My friend Jim Fairthorne over at State of Affairs posted a blog on Thursday detailing environmental watchdog Greenpeace's castigation of the Ontario government's proposed nuclear plan. Jim made a number of prescient points, all of which you can find here, but to summarize, he discussed the importance of keeping Canadian jobs in Canada and argued that if GP spokesman Shawn-Patrick Stensil wanted to criticize nuclear energy, he might do well to come up with some alternatives that were just a little more specific than hiding behind the “green energy” moniker. I'll come back to Mister Stensil in a minute.
I'm going to go out on a limb here, and throw my support behind Jim on this one. Yes, I'm a huge supporter of green technology. Yes, I think wind turbines and solar panels are wonderful ideas and a great support network for our energy infrastructure. But the bottom line is this: according to the 2008 Independent Electricity System Operator statistics, here's how our energy generation-to-consumption worked:
- Ontario Energy Production totalled 159.3 TWh
- Generation by Fuel Type:
- 53 per cent from Nuclear (84.4 TWh)
- 24.1 per cent from Hydroelectric (38.3 TWh)
- 14.5 per cent from Coal (23.2 TWh)
- 6.9 per cent from Gas/Oil (11 TWh)
- 0.9 per cent from Wind (1.4 TWh)
- 0.6 per cent from Other Sources (1 Twh)
Okay? Okay. Nuclear energy provides over half this province's power – fact. The so-called “green” energy totals (if we assume that all “other sources” are green in nature) generate roughly three percent of what the current nuclear plants generate. So clearly, at least in the short term until green tech can be made more efficient and the red tape of any major changeover can be cleared up, the Power Of The Atom looks like a pretty good alternative to things like coal, oil and other major pollutants.
Jim's article (if you haven't read it yet, and you should) doesn't even directly deal with the issue of whether or not nuclear power is “good” – he skips over that pointless argument and goes right into the economic ramifications of the Ontario government contracting the building and maintenance of our nuclear reactors to external, non-Canadian companies. Jim argues that it's a much better idea for Ontario's economy to make sue of the existing CANDU infrastructure and keep these jobs in Canada, and I tend to agree with him.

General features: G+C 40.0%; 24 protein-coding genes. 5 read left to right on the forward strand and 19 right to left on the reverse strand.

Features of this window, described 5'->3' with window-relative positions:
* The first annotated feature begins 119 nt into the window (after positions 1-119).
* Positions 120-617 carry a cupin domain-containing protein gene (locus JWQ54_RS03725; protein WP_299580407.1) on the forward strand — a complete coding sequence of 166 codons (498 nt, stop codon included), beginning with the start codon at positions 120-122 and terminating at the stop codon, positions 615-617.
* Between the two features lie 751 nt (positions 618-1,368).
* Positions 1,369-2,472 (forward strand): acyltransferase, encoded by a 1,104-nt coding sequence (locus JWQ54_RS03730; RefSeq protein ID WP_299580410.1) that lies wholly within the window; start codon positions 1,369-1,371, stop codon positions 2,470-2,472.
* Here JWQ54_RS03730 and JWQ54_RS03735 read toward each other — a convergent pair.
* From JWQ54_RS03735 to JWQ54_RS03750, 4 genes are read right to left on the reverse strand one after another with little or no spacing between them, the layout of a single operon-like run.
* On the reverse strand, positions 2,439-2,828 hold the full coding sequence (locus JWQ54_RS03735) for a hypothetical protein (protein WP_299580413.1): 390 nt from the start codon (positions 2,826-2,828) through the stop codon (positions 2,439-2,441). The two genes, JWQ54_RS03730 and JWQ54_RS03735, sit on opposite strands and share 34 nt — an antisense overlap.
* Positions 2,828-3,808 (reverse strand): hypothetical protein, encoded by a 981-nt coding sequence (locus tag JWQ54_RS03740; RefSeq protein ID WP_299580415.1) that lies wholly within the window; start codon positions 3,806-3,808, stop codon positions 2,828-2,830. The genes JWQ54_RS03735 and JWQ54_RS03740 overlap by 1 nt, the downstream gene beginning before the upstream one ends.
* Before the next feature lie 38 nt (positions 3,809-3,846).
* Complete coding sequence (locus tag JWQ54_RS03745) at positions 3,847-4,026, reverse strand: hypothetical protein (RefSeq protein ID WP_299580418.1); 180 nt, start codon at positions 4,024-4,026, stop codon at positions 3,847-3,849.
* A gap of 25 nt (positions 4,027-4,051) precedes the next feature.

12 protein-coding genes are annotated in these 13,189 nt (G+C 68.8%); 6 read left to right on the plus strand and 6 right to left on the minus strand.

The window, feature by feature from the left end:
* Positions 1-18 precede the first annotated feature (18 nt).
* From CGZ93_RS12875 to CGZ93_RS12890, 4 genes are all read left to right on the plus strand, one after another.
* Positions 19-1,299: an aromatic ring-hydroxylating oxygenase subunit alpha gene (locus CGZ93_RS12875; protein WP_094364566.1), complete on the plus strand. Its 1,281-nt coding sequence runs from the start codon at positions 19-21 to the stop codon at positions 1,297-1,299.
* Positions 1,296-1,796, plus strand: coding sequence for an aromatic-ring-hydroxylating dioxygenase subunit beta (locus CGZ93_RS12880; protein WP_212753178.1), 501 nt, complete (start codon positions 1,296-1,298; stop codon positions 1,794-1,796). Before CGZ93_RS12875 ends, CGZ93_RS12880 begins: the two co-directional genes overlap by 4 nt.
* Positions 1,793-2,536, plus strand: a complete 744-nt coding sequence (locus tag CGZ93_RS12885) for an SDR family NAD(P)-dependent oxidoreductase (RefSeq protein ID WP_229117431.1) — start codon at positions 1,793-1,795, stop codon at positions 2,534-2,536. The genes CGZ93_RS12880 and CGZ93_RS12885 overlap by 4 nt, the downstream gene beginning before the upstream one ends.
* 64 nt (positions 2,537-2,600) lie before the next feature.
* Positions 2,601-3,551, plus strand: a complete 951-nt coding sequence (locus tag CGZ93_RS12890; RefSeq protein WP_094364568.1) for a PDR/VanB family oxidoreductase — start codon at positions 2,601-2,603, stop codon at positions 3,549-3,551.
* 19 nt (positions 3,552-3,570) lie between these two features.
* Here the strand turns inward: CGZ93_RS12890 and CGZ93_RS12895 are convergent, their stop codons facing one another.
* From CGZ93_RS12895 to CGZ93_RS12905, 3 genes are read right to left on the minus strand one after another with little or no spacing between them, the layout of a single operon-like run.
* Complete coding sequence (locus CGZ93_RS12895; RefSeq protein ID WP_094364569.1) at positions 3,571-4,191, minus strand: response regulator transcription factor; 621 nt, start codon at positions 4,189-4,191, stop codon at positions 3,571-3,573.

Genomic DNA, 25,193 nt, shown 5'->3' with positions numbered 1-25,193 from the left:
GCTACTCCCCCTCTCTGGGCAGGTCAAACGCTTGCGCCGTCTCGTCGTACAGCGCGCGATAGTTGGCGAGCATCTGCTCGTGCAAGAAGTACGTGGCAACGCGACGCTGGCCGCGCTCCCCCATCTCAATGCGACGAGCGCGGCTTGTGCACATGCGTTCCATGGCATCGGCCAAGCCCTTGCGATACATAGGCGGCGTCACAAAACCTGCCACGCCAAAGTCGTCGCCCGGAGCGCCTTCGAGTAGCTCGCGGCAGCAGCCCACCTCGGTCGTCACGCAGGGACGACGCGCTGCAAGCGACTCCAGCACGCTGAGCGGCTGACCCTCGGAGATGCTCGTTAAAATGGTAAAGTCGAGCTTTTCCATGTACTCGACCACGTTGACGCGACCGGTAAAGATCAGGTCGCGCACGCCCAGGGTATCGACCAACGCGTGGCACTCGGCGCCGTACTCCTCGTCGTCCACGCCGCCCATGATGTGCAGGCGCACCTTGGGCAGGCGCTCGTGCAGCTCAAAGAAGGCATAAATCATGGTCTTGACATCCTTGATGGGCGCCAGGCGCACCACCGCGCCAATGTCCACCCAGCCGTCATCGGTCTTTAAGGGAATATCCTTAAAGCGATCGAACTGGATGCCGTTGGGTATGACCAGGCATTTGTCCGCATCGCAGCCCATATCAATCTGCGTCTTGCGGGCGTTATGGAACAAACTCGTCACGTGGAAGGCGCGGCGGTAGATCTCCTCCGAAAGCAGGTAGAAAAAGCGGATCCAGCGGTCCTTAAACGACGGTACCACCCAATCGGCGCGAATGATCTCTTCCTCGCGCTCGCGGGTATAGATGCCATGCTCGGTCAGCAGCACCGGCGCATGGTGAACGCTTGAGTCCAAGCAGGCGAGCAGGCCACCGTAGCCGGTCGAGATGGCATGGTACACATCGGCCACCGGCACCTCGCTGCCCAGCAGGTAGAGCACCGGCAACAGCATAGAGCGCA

And now back to Mister Stensil, who personally responded to Jim's blog post. I've included the text here:
I don’t think you tried to hard to find alternatives to Ontario’s nuclear plans on Greenpeace’s website.
I [sic] took me two clicks to find this link: renewableisdoable.ca
You’ll find a report there that’s been endorsed by all of Canada’s major environmental organizations on how to replace the Pickering B and Bruce B nuclear stations.
At a global level please check out Greenpeace’s Energy Revolution report on how we build a climate friendly energy system (without nuclear): http://www.energyblueprint.info/
I took the liberty of checking out the links Mister Stensil included in his post, and what I came up with solidifies my irritation with this whole situation.
If you go to the “Renewable Is Doable” site, you'll find an awful lot of rhetoric about how green technology is a Better Idea than nuclear power, but they don't really say a great deal about how it's better, why it's more economically feasible or even what technologies they want to use instead. They make mention of a trend towards lower energy requirements in Ontario and reference the IESO statistics for 2008 that I mentioned above. However, upon reading the IESO report, I discovered the “trend” is actually the result of wetter, more temperate summers decreasing the public desire for air conditioning. So basically what they're saying is because the trends are dependent on the weather, we can no more predict energy consumption than we can plan a picnic with any real assurance it won't be rained out. And yet, Greenpeace is still railing against the idea of nuclear energy as unnecessary.
In a blog post on January 13th, 2009, Mister Stensil contends that these predictions render nuclear energy an overcompensation for a non-existent need. He figures we can replace the existing CANDU network with a wide array of solar panels and wind turbines to shore up what will amount to 75% of our energy requirements by 2010 (especially once the plan to shut down Ontario coal plants goes into effect).
Once again, I'm all for the prospect of reducing our dependence on pollutant-rich energy sources in favour of green alternatives, but this has not been well thought-out. What happens if we decide to shut down every nuclear reactor in favour of fields of wind turbines (that people already don't want), or sheets upon sheets of solar panels? Do you have any idea how much this kind of initiative would cost? Certainly I don't think it would result in the “billions of dollars” of savings Mister Stensil is suggesting.
The bottom line is this: we're in the midst of a much-touted economic crisis. Jobs are going the way of the dodo with alarming rapidity. Changing our entire energy system to a green network whose efficiency is still under debate would be a monstrous, costly undertaking. We have existing power which, while it's not perfect, is rather efficient and will cost us far less in the short term and shore up our energy requirements while we research green technology and figure out ways to improve its efficacy in the interest of eventually making that changeover. The green revolution is coming, folks, but it's not going to be built in a day.
Feedback on this issue would be much appreciated – we need to talk about this.